A controversial facial recognition database, used by police departments across the nation, was built in part with 30 billion photos the company scraped from Facebook and other social media users without their permission, the company’s CEO recently admitted, creating what critics called a “perpetual police line-up,” even for people who haven’t done anything wrong.
The company, Clearview AI, boasts of its potential for identifying rioters at the January 6 attack on the Capitol, saving children being abused or exploited, and helping exonerate people wrongfully accused of crimes. But critics point to privacy violations and wrongful arrests fueled by faulty identifications made by facial recognition, including cases in Detroit and New Orleans, as cause for concern over the technology.
Clearview took photos without users’ knowledge, its CEO Hoan Ton-That acknowledged in an interview last month with the BBC. Doing so allowed for the rapid expansion of the company’s massive database, which is marketed on its website to law enforcement as a tool “to bring justice to victims.”
Ton-That told the BBC that Clearview AI’s facial recognition database has been accessed by US police nearly a million times since the company’s founding in 2017, though the relationships between law enforcement and Clearview AI remain murky and that number could not be confirmed by Insider.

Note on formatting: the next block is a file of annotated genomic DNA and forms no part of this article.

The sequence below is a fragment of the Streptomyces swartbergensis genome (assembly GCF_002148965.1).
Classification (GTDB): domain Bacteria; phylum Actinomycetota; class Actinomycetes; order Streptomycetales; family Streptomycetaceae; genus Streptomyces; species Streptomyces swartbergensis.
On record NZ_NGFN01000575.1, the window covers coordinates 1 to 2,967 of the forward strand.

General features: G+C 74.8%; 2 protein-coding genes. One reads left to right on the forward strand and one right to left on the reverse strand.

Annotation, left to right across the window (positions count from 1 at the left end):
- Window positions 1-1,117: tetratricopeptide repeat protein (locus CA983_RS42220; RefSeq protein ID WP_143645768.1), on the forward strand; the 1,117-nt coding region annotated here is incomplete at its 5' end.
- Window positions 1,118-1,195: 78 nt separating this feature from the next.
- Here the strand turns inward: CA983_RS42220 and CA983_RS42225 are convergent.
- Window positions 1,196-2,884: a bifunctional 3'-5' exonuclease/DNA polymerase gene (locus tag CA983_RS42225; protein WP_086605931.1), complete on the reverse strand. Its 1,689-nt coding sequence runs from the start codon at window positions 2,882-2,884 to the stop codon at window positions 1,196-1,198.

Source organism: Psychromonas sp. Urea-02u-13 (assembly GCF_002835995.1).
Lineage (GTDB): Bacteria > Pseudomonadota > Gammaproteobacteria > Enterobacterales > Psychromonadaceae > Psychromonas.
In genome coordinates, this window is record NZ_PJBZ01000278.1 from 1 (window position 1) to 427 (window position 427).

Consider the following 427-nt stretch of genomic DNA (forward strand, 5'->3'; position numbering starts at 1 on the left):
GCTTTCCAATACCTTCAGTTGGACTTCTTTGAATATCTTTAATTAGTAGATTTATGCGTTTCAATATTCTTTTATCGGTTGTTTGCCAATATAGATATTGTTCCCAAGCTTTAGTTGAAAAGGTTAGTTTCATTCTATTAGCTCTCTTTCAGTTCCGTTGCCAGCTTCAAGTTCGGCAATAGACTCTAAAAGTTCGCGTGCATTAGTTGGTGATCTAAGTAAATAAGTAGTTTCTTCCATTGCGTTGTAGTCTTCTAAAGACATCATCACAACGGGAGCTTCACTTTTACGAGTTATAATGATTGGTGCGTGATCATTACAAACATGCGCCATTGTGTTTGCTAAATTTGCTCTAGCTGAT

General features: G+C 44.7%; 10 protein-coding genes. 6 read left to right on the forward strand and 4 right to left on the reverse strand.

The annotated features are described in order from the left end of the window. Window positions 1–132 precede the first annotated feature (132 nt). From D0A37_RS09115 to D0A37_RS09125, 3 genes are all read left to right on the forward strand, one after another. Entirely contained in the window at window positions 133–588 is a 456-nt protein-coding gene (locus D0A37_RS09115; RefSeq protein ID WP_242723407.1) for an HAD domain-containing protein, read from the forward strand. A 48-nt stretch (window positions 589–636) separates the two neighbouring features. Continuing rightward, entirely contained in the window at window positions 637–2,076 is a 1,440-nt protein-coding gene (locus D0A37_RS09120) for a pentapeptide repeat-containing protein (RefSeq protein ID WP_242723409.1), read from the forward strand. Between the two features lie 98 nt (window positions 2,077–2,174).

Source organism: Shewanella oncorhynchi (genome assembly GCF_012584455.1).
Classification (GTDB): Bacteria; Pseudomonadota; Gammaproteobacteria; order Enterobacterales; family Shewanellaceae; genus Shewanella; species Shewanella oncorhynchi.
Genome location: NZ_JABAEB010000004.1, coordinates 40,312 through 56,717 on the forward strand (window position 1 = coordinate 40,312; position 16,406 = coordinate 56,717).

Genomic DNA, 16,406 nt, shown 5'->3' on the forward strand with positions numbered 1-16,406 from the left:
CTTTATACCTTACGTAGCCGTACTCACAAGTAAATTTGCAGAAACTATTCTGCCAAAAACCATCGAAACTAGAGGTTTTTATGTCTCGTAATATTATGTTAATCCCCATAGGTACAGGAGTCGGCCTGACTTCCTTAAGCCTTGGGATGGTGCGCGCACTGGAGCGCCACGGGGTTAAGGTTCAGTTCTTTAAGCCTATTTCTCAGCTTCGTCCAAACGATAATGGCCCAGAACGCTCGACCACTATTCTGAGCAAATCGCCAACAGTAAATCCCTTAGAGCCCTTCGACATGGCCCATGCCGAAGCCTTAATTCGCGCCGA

In a statement emailed Insider, Ton-That said “Clearview AI’s database of publicly available images is lawfully collected, just like any other search engine like Google.”
The company’s CEO added: “Clearview AI’s database is used for after-the-crime investigations by law enforcement, and is not available to the general public. Every photo in the dataset is a potential clue that could save a life, provide justice to an innocent victim, prevent a wrongful identification, or exonerate an innocent person.”
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